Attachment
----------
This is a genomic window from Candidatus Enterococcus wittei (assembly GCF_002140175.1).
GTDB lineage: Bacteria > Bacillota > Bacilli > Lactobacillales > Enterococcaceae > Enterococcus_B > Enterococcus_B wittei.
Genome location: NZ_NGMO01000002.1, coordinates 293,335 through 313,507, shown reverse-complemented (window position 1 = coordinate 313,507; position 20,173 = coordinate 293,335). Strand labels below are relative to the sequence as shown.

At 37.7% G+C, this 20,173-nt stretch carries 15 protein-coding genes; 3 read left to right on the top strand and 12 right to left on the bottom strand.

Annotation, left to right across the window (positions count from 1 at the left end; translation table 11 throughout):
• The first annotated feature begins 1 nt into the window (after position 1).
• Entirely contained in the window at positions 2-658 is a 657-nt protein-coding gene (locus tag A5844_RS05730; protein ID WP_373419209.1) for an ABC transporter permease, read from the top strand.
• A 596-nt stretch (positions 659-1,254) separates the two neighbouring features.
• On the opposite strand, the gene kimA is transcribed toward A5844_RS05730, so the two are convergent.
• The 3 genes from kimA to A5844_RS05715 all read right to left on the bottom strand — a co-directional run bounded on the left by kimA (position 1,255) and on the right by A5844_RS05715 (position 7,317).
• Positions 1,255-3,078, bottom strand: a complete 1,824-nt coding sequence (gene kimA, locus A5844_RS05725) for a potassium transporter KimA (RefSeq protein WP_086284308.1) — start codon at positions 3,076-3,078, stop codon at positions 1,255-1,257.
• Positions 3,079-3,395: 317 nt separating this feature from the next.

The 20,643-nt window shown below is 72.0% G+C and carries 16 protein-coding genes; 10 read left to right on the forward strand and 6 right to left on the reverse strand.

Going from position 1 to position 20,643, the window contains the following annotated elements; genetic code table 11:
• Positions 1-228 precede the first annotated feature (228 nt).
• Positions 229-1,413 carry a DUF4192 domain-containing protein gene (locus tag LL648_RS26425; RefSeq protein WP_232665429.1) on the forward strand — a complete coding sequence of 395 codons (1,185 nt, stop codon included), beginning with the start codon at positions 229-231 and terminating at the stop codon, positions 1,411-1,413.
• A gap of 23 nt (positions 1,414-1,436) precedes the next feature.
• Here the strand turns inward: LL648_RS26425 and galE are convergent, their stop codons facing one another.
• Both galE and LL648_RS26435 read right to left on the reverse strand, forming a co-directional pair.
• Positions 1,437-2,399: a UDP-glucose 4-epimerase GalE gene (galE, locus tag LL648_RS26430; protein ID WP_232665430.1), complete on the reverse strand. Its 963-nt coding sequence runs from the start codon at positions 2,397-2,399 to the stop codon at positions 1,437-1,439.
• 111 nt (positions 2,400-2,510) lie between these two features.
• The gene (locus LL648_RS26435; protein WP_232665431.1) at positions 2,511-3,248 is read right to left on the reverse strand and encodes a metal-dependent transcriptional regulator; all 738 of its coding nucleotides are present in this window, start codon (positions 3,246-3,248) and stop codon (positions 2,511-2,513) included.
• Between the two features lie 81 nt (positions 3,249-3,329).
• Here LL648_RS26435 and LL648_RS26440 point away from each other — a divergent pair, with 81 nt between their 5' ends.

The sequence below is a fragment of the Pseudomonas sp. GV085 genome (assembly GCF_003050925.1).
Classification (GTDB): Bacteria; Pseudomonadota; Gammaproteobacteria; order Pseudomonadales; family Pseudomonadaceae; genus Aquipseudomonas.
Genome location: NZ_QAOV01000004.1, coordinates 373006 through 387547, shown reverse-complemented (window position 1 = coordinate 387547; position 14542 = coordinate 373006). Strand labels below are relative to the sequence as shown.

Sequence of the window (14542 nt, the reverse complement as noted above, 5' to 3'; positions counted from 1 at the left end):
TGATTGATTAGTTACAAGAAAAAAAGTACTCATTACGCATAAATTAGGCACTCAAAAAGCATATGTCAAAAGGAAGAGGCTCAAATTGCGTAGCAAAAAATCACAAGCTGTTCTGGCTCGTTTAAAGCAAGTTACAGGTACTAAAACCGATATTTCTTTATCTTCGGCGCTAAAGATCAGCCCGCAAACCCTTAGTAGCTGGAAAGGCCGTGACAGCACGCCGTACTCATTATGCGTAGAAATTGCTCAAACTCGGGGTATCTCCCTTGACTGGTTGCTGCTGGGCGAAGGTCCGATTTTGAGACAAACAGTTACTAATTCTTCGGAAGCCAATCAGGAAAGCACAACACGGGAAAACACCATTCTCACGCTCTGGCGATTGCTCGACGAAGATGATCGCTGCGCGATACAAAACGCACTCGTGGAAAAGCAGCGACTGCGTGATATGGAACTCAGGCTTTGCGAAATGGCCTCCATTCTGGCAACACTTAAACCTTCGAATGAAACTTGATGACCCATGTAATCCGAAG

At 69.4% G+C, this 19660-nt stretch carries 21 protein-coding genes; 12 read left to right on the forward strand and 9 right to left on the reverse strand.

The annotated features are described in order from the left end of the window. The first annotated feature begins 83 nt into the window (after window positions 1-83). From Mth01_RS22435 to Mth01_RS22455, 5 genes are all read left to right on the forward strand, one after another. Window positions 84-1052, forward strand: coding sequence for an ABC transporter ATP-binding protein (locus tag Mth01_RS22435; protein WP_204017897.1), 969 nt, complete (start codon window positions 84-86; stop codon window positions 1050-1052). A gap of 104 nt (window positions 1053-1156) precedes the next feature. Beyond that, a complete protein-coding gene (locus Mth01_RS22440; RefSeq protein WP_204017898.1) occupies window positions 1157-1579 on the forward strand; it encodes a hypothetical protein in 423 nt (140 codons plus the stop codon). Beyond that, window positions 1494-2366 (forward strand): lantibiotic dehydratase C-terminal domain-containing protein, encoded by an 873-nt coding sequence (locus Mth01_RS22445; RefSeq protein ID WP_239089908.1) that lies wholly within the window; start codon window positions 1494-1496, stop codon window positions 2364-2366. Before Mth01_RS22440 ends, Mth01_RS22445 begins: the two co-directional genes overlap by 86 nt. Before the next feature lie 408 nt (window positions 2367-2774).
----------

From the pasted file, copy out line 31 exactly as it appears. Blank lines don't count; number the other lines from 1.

The annotated features are described in order from the left end of the window. The first annotated feature begins 83 nt into the window (after window positions 1-83). From Mth01_RS22435 to Mth01_RS22455, 5 genes are all read left to right on the forward strand, one after another. Window positions 84-1052, forward strand: coding sequence for an ABC transporter ATP-binding protein (locus tag Mth01_RS22435; protein WP_204017897.1), 969 nt, complete (start codon window positions 84-86; stop codon window positions 1050-1052). A gap of 104 nt (window positions 1053-1156) precedes the next feature. Beyond that, a complete protein-coding gene (locus Mth01_RS22440; RefSeq protein WP_204017898.1) occupies window positions 1157-1579 on the forward strand; it encodes a hypothetical protein in 423 nt (140 codons plus the stop codon). Beyond that, window positions 1494-2366 (forward strand): lantibiotic dehydratase C-terminal domain-containing protein, encoded by an 873-nt coding sequence (locus Mth01_RS22445; RefSeq protein ID WP_239089908.1) that lies wholly within the window; start codon window positions 1494-1496, stop codon window positions 2364-2366. Before Mth01_RS22440 ends, Mth01_RS22445 begins: the two co-directional genes overlap by 86 nt. Before the next feature lie 408 nt (window positions 2367-2774).